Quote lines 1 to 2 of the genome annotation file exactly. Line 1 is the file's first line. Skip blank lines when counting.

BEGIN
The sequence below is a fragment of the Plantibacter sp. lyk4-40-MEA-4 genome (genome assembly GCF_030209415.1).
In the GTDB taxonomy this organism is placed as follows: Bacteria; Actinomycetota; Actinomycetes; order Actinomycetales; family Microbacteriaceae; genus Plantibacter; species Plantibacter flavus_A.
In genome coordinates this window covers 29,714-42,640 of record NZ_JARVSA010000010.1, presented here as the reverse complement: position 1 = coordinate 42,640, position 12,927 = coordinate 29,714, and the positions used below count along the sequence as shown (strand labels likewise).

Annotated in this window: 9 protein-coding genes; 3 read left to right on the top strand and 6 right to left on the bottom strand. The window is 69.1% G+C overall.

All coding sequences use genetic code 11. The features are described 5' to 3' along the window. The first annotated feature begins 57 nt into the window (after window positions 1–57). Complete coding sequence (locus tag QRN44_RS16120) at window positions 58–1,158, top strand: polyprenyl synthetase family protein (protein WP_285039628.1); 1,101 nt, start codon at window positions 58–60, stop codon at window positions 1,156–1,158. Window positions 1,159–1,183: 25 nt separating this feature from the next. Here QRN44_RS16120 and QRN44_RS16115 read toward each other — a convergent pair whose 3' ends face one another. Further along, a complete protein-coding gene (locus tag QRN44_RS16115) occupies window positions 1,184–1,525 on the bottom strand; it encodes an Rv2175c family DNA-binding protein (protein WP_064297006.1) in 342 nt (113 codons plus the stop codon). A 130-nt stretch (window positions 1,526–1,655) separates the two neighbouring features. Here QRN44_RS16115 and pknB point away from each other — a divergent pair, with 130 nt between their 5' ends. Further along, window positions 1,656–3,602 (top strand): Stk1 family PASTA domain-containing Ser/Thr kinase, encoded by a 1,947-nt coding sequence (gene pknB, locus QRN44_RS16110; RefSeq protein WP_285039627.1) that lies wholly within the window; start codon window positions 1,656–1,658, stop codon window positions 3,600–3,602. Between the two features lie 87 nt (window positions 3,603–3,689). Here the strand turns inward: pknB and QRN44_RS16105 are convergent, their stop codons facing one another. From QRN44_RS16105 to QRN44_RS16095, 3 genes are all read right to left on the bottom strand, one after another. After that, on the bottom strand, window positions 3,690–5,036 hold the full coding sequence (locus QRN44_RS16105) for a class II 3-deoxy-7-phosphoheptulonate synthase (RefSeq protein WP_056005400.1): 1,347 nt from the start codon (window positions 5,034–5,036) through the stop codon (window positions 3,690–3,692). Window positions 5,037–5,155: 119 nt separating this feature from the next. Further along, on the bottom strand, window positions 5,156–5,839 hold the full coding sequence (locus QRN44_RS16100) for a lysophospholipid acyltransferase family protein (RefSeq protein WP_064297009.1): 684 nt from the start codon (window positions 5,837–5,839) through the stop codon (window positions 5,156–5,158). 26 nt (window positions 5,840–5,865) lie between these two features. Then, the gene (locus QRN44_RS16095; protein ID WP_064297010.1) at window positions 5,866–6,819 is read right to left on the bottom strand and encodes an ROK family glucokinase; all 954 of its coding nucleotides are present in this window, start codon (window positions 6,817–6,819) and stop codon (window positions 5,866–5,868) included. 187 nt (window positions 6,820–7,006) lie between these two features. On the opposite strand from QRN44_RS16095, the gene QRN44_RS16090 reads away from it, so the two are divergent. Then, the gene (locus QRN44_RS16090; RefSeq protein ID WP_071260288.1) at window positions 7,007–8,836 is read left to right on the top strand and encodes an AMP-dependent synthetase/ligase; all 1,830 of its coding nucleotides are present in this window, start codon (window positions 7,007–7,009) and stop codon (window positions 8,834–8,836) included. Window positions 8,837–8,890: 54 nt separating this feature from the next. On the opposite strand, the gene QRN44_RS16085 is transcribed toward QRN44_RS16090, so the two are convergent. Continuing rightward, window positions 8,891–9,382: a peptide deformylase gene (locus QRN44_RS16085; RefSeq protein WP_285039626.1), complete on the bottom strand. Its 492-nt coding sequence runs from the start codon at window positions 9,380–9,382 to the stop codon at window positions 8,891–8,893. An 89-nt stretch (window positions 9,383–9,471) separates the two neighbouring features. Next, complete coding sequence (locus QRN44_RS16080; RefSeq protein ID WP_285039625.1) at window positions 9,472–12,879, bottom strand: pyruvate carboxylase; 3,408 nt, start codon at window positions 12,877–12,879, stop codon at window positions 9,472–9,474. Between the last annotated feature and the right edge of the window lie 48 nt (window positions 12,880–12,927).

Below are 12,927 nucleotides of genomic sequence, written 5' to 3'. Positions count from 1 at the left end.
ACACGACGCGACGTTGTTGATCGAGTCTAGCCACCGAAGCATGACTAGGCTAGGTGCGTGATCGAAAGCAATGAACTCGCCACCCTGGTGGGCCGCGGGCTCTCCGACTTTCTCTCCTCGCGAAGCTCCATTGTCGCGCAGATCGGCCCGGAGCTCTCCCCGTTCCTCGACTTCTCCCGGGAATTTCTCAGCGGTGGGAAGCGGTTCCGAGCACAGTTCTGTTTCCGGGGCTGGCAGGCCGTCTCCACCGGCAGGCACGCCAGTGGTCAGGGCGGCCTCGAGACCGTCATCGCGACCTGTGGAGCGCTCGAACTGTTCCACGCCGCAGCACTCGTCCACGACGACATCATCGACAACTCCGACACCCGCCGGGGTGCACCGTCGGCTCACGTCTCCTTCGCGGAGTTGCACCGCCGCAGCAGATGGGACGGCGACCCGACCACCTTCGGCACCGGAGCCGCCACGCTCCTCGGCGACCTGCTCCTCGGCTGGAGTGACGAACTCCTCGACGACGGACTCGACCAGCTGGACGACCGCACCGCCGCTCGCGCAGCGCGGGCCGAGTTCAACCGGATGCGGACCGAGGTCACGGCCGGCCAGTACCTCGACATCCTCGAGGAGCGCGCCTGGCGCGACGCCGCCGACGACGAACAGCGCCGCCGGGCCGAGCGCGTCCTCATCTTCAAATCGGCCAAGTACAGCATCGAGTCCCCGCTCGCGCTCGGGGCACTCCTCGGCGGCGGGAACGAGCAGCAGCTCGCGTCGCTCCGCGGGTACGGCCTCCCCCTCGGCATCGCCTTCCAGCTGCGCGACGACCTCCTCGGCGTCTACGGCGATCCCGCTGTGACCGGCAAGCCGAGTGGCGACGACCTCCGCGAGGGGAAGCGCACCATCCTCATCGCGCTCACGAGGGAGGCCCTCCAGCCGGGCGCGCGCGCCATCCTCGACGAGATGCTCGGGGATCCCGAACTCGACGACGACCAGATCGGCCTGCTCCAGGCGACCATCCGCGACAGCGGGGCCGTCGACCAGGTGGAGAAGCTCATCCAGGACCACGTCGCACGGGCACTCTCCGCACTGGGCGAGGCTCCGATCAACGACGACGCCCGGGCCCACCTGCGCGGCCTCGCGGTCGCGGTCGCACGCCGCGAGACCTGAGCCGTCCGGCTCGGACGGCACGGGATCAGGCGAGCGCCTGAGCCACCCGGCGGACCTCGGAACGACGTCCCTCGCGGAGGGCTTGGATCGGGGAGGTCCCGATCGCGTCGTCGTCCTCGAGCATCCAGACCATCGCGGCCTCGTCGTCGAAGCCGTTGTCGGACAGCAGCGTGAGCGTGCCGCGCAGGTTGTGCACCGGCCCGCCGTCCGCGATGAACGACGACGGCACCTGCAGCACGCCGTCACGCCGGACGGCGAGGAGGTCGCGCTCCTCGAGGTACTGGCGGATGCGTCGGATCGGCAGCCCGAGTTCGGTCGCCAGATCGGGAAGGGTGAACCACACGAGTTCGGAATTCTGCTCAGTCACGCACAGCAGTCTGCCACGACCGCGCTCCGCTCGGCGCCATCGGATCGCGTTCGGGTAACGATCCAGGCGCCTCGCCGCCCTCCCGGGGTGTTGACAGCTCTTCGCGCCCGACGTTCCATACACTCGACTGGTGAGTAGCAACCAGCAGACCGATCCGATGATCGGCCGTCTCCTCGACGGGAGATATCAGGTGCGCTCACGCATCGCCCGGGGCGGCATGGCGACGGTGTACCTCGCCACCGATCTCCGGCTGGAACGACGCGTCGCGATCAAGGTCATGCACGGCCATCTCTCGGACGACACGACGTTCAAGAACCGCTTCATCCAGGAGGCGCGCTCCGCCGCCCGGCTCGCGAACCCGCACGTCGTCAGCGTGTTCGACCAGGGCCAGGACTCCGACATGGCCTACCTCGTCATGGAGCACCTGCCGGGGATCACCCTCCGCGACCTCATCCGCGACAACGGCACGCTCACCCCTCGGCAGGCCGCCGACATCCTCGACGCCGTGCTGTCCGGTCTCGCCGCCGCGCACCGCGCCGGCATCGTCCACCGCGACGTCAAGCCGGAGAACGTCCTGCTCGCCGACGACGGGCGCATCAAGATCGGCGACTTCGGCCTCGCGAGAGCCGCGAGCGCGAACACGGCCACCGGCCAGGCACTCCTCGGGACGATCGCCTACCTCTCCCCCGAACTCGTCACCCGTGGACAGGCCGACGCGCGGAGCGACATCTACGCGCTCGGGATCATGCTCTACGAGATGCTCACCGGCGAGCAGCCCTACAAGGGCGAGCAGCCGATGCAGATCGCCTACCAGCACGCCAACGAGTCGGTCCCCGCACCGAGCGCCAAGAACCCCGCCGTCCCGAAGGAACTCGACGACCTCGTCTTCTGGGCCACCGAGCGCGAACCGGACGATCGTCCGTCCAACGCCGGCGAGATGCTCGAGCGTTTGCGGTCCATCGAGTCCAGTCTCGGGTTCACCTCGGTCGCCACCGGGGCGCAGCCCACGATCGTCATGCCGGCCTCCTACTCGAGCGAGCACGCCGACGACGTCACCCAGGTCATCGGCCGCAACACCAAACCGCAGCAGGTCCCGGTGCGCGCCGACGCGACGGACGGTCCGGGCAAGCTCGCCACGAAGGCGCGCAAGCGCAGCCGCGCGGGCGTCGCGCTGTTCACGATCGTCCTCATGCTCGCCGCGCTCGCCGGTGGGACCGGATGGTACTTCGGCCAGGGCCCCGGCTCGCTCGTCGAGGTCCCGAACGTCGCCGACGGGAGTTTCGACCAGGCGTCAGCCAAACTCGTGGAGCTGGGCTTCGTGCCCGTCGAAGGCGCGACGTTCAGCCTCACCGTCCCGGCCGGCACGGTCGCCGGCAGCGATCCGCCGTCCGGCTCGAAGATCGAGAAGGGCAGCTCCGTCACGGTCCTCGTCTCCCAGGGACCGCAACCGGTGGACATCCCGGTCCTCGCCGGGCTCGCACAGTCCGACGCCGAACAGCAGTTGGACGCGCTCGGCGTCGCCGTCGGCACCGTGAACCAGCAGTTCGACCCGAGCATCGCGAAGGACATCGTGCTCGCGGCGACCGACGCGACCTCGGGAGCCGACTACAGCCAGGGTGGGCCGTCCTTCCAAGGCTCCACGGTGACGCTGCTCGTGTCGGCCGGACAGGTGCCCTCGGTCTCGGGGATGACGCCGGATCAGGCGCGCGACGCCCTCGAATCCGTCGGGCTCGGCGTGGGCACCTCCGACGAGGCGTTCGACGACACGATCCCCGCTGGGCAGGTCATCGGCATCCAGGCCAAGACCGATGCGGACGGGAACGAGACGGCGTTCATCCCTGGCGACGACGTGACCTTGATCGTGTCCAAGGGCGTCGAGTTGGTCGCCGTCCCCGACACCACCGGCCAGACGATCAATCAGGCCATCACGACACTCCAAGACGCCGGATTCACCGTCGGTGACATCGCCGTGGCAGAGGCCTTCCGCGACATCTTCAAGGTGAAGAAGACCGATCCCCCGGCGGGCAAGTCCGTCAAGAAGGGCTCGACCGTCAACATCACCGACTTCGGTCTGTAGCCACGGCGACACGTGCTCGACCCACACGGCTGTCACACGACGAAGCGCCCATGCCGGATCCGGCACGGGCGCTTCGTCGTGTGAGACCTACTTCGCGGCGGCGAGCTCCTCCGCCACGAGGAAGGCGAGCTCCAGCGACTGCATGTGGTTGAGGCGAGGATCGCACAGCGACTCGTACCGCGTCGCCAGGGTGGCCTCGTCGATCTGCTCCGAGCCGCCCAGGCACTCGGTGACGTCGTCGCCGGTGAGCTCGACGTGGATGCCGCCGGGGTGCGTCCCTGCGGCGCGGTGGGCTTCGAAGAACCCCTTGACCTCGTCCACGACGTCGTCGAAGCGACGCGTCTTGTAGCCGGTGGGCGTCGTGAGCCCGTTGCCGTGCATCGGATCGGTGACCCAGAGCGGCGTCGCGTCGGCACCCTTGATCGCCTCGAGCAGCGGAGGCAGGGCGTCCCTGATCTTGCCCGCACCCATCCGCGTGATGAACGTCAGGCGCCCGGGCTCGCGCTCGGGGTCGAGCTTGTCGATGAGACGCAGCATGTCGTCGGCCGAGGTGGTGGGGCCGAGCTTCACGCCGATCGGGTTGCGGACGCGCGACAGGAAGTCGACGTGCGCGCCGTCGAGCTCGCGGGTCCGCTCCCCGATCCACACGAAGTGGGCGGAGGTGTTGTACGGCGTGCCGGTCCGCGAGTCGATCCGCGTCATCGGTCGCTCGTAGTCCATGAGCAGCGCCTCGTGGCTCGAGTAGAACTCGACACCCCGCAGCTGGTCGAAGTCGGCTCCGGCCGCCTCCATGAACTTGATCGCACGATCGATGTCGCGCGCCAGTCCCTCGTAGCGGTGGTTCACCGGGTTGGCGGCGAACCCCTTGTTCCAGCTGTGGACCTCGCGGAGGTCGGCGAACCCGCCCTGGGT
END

The sequence below is a fragment of the Plantibacter sp. lyk4-40-MEA-4 genome (genome assembly GCF_030209415.1).
In the GTDB taxonomy this organism is placed as follows: Bacteria; Actinomycetota; Actinomycetes; order Actinomycetales; family Microbacteriaceae; genus Plantibacter; species Plantibacter flavus_A.